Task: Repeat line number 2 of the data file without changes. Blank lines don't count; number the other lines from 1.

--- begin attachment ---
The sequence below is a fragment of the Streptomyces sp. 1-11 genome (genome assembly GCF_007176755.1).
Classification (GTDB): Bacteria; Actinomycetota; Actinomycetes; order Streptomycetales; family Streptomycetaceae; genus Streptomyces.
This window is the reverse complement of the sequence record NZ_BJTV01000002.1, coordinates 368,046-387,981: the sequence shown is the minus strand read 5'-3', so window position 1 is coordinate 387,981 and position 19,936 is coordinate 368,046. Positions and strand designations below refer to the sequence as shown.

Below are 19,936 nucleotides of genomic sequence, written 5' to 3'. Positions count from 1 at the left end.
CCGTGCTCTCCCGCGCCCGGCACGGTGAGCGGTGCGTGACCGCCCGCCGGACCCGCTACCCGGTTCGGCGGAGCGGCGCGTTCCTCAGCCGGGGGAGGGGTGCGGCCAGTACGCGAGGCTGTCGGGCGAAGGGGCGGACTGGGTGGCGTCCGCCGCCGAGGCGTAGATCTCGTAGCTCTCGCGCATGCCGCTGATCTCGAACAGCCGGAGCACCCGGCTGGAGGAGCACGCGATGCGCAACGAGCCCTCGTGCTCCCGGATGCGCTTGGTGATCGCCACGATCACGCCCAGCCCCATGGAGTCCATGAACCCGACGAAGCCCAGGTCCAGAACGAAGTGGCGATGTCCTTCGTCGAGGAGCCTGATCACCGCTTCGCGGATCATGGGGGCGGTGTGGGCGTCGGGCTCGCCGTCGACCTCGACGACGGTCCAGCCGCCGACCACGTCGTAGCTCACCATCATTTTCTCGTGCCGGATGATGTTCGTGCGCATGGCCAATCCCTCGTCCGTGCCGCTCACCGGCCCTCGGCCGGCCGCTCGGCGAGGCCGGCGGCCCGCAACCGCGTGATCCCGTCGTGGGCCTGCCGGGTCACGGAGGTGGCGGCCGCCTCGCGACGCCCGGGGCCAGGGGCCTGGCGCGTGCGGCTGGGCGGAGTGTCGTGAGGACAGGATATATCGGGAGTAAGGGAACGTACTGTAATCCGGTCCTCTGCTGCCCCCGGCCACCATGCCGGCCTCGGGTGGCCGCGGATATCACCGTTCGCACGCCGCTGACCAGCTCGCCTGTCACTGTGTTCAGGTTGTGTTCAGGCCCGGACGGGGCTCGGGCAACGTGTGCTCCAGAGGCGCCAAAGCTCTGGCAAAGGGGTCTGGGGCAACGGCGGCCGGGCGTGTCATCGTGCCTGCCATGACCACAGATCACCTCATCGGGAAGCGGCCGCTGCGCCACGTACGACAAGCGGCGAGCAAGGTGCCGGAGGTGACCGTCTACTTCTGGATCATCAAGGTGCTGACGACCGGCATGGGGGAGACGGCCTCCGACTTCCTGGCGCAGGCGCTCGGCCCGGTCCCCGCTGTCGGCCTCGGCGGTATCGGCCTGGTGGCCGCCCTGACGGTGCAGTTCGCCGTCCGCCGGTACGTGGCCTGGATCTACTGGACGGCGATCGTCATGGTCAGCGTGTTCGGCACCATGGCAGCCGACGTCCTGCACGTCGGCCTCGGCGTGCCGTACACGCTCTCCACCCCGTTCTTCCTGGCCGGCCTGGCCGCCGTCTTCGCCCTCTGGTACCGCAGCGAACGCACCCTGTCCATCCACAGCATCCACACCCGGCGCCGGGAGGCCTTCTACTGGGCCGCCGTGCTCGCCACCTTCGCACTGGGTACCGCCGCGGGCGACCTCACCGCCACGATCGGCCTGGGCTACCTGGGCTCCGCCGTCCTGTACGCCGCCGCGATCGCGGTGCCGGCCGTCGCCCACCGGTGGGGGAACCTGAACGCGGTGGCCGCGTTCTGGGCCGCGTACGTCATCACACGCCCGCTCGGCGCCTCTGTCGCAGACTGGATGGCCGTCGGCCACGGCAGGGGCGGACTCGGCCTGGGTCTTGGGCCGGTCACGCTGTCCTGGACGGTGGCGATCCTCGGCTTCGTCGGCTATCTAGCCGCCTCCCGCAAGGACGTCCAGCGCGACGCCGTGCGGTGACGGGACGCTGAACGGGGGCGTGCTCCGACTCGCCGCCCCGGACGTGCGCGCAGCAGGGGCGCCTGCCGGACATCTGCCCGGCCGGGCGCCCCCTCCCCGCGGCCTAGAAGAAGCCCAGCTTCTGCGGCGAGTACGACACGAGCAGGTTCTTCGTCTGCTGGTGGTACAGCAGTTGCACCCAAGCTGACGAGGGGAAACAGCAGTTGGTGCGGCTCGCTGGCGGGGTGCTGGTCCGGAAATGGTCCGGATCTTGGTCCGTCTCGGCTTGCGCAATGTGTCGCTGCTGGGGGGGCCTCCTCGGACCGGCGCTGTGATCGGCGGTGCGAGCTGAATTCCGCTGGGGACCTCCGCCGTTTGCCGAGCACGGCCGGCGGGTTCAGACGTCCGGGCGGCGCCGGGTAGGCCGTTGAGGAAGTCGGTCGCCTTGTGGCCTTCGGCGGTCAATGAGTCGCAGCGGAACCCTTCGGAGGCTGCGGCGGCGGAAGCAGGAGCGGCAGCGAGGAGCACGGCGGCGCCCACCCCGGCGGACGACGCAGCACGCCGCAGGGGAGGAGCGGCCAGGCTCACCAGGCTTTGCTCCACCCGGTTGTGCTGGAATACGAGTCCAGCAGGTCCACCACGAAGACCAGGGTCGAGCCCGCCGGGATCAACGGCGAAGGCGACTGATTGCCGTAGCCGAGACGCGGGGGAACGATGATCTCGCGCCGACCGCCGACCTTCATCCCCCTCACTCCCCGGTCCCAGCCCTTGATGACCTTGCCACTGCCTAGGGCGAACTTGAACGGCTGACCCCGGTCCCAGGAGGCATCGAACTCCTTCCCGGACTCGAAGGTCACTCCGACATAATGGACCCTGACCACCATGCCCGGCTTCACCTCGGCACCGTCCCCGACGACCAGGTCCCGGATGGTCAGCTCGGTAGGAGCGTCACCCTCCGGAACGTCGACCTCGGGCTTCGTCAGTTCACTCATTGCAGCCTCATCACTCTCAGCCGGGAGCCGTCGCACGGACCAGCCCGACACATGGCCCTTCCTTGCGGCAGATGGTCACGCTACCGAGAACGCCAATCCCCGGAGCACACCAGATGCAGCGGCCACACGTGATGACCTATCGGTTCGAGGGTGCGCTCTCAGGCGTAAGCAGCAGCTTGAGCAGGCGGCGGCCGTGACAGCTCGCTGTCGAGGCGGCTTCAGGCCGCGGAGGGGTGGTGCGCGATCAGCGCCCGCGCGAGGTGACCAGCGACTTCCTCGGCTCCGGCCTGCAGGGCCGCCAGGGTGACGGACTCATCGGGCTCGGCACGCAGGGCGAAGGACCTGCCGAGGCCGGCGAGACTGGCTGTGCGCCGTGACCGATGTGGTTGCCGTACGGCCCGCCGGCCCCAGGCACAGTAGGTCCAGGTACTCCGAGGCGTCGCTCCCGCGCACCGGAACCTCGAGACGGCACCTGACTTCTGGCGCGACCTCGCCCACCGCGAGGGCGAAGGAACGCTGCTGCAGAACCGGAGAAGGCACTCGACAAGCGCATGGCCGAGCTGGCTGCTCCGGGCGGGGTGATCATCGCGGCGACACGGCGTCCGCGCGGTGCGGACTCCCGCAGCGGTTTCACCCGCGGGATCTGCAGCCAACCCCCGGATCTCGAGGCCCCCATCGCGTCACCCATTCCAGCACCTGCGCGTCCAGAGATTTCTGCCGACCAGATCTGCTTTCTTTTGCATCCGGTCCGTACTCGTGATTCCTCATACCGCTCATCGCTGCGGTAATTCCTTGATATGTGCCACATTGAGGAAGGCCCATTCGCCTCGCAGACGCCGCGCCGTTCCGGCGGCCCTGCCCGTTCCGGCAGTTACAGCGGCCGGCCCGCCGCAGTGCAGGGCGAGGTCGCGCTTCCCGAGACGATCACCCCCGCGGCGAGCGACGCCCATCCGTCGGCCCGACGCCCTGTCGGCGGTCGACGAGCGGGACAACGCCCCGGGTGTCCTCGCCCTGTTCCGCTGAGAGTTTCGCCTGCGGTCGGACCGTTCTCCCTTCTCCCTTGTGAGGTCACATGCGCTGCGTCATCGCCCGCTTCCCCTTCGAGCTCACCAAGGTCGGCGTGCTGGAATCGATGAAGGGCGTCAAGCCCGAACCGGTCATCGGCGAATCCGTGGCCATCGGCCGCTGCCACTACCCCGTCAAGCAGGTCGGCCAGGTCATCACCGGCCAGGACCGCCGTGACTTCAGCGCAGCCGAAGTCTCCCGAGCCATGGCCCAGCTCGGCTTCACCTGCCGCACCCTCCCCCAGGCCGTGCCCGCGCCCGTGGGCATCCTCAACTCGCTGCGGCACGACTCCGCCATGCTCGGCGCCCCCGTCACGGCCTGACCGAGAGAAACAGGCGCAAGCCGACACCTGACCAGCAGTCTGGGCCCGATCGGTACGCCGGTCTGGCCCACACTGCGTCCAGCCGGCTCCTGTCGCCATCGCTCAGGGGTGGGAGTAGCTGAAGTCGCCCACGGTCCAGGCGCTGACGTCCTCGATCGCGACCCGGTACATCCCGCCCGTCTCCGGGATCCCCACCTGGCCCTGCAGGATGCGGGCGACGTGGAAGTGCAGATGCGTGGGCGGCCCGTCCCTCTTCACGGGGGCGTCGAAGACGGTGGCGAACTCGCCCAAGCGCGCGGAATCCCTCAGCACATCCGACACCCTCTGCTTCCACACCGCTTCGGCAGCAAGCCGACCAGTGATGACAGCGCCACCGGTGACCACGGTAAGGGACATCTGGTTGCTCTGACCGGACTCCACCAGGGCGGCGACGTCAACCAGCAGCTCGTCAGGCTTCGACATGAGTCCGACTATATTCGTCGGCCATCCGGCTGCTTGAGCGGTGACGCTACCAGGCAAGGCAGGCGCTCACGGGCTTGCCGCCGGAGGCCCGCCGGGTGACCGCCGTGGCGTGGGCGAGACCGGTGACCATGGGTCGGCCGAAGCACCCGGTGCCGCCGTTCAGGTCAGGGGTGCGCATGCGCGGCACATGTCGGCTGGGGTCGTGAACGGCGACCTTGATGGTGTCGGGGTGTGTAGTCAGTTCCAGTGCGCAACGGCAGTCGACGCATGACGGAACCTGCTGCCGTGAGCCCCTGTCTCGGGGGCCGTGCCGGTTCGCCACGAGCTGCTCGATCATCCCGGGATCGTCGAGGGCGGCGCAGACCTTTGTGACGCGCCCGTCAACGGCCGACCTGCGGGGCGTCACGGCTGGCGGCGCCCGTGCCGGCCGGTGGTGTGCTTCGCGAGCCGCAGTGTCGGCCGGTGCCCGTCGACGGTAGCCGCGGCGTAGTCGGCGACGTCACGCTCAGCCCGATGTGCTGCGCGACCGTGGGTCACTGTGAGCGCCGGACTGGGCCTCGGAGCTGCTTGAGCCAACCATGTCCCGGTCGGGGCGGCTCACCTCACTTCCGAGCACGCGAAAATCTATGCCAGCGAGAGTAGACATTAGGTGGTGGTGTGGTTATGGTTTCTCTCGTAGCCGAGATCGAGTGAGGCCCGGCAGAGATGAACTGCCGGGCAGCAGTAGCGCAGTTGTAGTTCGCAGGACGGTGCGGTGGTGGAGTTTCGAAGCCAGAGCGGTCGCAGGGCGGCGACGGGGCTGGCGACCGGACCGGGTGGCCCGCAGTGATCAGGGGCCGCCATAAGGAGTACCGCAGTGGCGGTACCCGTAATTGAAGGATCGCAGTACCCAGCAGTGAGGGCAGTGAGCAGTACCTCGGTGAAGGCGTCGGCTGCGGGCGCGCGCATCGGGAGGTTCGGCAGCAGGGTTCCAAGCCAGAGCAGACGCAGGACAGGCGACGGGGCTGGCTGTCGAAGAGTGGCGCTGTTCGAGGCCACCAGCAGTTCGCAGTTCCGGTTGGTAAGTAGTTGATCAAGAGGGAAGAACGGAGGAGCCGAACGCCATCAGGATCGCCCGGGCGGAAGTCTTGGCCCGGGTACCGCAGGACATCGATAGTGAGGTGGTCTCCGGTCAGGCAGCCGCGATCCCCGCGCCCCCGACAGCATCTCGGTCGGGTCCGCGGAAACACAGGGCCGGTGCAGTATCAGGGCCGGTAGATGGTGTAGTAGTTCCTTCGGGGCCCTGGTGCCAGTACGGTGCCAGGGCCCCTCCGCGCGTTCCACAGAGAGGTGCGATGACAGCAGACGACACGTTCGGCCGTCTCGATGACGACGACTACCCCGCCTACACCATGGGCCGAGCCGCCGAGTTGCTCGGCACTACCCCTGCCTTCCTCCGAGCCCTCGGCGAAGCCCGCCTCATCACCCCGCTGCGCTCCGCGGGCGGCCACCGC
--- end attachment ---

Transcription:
Classification (GTDB): Bacteria; Actinomycetota; Actinomycetes; order Streptomycetales; family Streptomycetaceae; genus Streptomyces.